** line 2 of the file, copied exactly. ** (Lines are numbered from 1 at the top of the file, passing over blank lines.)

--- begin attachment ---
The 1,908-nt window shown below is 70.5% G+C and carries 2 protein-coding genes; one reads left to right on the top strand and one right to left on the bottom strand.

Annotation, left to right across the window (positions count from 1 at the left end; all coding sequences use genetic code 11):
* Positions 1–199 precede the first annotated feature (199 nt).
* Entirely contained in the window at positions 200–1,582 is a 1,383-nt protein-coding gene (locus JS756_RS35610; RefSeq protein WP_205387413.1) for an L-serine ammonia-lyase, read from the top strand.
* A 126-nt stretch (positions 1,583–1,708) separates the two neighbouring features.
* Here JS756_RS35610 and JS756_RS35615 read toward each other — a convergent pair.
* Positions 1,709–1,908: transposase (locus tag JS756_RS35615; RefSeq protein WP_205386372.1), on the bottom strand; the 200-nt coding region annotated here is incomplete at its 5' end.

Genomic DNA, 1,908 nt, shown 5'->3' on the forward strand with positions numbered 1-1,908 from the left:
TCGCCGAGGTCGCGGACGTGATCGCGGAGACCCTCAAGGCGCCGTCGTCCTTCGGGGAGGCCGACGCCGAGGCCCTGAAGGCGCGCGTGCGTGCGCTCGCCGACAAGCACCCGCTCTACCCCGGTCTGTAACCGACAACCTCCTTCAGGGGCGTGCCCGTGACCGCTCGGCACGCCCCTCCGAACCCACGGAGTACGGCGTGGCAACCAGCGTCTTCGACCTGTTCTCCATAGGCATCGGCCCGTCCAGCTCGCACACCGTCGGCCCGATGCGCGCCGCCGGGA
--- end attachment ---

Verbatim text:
Annotation, left to right across the window (positions count from 1 at the left end; all coding sequences use genetic code 11):